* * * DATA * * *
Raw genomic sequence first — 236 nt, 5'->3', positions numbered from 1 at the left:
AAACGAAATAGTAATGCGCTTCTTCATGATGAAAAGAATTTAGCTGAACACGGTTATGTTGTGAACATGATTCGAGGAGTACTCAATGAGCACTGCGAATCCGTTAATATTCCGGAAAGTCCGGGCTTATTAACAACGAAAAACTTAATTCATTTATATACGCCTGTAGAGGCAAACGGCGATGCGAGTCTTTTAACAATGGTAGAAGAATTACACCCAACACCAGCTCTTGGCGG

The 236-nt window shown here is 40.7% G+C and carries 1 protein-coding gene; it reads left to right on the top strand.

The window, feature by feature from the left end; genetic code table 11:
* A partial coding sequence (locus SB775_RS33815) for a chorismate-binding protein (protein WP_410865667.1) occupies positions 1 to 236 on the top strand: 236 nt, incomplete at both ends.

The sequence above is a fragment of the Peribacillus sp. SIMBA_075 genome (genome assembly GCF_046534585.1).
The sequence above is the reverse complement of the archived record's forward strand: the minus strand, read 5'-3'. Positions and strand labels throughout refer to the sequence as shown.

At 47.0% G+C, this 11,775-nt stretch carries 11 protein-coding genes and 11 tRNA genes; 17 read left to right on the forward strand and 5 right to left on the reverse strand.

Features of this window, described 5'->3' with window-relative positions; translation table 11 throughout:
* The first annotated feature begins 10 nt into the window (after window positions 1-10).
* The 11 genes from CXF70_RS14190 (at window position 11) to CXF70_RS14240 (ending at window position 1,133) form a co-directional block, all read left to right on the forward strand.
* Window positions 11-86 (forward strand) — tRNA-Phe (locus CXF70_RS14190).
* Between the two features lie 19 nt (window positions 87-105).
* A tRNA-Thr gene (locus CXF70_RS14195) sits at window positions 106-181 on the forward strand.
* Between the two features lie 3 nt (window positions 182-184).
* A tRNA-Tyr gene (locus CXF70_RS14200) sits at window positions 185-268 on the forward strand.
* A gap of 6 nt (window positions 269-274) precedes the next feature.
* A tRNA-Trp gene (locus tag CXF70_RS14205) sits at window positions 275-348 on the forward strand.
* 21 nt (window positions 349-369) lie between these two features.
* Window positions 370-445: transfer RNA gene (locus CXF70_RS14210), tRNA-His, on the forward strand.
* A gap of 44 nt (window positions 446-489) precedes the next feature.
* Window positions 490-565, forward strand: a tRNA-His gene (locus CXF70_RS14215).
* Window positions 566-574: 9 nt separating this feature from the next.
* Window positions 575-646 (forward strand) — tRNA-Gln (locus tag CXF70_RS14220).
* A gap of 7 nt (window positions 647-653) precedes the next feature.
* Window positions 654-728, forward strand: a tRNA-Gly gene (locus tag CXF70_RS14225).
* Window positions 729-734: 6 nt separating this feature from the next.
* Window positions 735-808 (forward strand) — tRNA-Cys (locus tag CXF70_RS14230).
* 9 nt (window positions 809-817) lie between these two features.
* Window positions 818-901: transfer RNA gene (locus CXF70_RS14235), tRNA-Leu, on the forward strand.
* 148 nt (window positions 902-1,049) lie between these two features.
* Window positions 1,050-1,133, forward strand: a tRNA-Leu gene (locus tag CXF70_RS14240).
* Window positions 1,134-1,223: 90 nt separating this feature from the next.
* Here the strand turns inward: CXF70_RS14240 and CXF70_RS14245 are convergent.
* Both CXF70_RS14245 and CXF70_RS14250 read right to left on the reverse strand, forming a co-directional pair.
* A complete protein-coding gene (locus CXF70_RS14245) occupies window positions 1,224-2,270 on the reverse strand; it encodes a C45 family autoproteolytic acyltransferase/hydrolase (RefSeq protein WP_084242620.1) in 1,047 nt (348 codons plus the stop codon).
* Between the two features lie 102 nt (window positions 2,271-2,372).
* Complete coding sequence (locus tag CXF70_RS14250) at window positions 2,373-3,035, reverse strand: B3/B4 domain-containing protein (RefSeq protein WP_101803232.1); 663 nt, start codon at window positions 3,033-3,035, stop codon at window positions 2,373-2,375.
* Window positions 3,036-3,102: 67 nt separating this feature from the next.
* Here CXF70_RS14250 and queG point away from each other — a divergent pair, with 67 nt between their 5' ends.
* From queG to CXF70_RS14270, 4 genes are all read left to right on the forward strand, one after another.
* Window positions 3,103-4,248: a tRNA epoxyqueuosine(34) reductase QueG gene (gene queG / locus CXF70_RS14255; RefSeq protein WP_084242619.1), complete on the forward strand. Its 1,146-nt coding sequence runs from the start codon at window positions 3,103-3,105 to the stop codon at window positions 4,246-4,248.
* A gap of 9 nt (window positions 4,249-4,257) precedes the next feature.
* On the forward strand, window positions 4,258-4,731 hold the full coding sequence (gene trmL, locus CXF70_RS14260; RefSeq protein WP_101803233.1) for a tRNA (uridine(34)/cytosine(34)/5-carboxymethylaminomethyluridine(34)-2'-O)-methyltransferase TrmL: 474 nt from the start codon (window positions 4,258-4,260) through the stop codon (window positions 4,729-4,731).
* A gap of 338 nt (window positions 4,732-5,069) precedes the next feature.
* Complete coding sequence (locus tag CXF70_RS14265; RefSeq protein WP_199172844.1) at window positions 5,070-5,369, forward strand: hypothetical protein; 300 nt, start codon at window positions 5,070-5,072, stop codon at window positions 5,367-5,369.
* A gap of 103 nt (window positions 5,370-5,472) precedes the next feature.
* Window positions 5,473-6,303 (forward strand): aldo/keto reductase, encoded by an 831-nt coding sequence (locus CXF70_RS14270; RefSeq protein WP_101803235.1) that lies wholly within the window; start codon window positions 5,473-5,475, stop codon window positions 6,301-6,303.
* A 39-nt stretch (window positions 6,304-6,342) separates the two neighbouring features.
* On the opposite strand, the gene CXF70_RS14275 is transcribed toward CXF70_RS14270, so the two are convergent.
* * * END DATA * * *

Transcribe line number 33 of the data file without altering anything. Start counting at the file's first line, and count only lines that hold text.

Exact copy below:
* Window positions 1,134-1,223: 90 nt separating this feature from the next.